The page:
- New 10-year proposals target estates, investors and banks
- Campaign will update its online tax plan Thursday, aide says
Hillary Clinton wants roughly $550 billion in new taxes and fees over the next decade -- affecting investment partnerships, large estates and banks -- that have received little to no public discussion from her campaign, a report from a Washington-based policy group shows.
The new proposals, detailed in a report by the nonpartisan Committee for a Responsible Federal Budget, include plans for increasing the estate tax to a top rate of 65 percent on the very largest estates, levying a “risk fee” that would average about 0.13 percent on banks’ taxable assets and curbing a technique real-estate investors use to minimize their tax bills.
“Some of these tax changes were added to her plan just this week,” according to the report, which is based on information provided by the Clinton campaign. A senior aide to the Democratic presidential nominee’s campaign said the online version of Clinton’s plan will be updated to include the new details Thursday.
“We appreciate the opportunity that this report and other independent analyses provide to give further details on how Secretary Clinton plans to raise revenue from the wealthiest taxpayers to pay for key investments in the middle class, as she’s made clear she will do throughout this campaign,” said Julie Wood, a Clinton campaign spokeswoman.
The changes mean Clinton’s tax plan will fall even more heavily on wealthy and high-earning taxpayers. She has already proposed a so-called “millionaire tax,” requiring people who earn more than $1 million a year to pay a minimum income-tax rate of 30 percent, and for those who make more than $5 million a year to pay a 4 percent surtax.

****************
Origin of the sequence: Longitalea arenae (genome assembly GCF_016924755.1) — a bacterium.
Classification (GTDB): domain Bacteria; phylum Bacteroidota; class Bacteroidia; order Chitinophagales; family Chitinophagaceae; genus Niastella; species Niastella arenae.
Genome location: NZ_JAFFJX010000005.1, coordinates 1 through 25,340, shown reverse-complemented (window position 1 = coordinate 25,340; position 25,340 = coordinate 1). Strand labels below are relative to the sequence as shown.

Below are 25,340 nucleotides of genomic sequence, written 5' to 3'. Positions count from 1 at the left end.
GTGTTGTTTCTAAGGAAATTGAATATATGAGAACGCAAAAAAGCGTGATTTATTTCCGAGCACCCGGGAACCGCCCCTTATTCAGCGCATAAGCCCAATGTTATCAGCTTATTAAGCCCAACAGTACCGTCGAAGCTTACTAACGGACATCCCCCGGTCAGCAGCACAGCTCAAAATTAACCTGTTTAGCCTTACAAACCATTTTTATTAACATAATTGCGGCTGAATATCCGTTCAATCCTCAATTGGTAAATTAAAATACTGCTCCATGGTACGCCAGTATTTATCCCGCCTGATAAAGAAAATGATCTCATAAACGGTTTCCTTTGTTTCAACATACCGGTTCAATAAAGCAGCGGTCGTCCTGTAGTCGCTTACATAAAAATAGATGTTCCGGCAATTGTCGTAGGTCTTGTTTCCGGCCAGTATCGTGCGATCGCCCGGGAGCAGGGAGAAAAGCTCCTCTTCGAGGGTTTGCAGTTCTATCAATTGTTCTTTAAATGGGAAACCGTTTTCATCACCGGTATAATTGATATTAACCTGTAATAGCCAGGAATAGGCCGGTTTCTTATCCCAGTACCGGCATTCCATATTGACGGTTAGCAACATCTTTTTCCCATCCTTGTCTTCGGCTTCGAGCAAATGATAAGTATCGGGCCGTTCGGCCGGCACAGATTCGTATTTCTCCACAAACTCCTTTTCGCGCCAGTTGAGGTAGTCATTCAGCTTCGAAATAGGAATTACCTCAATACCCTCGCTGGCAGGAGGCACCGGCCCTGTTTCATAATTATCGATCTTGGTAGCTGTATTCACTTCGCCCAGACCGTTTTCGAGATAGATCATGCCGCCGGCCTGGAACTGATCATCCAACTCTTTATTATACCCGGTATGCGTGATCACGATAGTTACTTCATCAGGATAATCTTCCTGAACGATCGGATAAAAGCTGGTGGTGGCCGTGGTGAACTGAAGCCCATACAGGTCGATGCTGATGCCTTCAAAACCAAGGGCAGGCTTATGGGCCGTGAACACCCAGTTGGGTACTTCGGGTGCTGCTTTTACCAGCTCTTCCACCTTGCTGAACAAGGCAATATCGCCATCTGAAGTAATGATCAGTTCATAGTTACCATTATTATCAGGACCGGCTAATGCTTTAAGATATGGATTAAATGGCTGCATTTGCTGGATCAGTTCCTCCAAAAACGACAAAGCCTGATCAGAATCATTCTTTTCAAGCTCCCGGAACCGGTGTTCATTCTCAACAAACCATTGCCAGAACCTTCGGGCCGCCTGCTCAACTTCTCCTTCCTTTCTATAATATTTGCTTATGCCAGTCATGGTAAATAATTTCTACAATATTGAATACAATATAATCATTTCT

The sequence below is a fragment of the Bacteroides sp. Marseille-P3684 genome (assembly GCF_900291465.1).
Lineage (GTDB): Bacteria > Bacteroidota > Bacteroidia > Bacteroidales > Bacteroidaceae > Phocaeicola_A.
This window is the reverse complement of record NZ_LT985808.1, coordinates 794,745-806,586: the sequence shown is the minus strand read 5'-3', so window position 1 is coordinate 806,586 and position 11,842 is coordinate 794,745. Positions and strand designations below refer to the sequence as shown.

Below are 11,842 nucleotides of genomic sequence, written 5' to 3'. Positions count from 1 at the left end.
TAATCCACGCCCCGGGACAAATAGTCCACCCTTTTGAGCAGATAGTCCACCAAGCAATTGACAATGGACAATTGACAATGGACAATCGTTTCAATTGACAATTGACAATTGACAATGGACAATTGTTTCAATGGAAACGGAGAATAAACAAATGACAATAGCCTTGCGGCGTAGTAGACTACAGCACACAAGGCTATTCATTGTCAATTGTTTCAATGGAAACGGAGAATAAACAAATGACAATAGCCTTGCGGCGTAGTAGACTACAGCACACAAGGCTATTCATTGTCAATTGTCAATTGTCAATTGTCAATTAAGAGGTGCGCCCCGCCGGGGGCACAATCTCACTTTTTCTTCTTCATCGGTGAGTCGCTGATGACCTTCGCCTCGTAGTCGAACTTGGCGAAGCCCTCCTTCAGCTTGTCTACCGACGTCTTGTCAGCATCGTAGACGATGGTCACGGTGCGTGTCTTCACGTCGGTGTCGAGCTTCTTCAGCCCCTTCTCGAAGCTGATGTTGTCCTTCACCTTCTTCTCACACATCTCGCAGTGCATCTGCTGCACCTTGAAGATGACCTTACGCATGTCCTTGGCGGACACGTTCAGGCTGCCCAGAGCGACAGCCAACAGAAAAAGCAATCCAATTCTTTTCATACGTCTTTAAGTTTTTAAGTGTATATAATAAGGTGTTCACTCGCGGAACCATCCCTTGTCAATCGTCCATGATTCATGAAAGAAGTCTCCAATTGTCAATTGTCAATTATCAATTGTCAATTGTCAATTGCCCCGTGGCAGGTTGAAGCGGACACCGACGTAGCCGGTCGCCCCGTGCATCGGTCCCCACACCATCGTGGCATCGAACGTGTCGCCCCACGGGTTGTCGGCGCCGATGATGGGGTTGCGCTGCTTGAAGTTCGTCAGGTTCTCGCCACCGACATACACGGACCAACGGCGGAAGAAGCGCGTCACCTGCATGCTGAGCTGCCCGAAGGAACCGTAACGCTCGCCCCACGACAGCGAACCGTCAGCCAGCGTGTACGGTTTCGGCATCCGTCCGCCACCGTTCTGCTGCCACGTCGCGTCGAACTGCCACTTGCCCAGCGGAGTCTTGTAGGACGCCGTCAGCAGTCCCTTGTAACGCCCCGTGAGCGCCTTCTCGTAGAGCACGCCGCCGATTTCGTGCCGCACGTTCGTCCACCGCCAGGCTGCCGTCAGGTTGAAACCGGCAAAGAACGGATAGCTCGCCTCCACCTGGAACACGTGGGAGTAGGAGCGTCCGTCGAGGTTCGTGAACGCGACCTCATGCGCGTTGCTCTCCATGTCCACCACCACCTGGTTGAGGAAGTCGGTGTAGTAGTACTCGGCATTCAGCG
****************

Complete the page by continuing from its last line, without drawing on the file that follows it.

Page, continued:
Nonetheless, in a two-way contest, Clinton beats Republican presidential nominee Donald Trump 46 percent to 42 percent among likely voters with annual household incomes of $100,000 or more, the latest Purple Slice online poll for Bloomberg Politics shows.
Clinton is also proposing about $250 billion in tax cuts for taxpayers with children, for childcare expenses and for small businesses -- and some $140 billion in new health-care and education spending, the report said. Considering all of those provisions, the latest iteration of her revenue-and-spending plan would increase the national debt by $200 billion over 10 years -- a figure that’s about $50 billion less than the budget-policy group estimated for an earlier version of her plan.
“These revenue increases have not been published on the campaign’s website but have been shared with the Committee for a Responsible Federal Budget,” the report said.
By comparison, Trump -- who recently revised his plan to offer tax cuts for individuals and corporations -- would increase the debt by roughly $5.3 trillion over 10 years, the group’s report said. That figure is less than half the $11.5 trillion that the group estimated for his original plan.
Over the past week, both campaigns have given details about their tax plans to Washington-based policy analysts that differed from what they’ve made public. On Sept. 15, a Trump campaign adviser told the Tax Foundation that a key provision of Trump’s plan -- a 15 percent tax rate for certain types of businesses -- would apply only to corporations. But at the same time, the New York Times reported, Trump’s campaign told a small-business advocacy group that the rate would be available to small businesses.
“Significant ambiguity remains under Trump’s plan” on that issue, the budget-policy group’s report said.
The information that Clinton has shared with the Committee for a Responsible Federal Budget is somewhat different. For example, one proposal -- to levy an existing 3.8 percent “net investment income tax” on income from partnerships, limited liability companies and other businesses known as “pass-throughs” -- has been publicly available, though little-noticed. It borrows from a proposal by President Barack Obama’s administration.
“They shared it with us a month ago,” said Marc Goldwein, the Committee for a Responsible Federal Budget’s senior policy director, referring to Clinton’s campaign. “It’s not something they’re advertising.”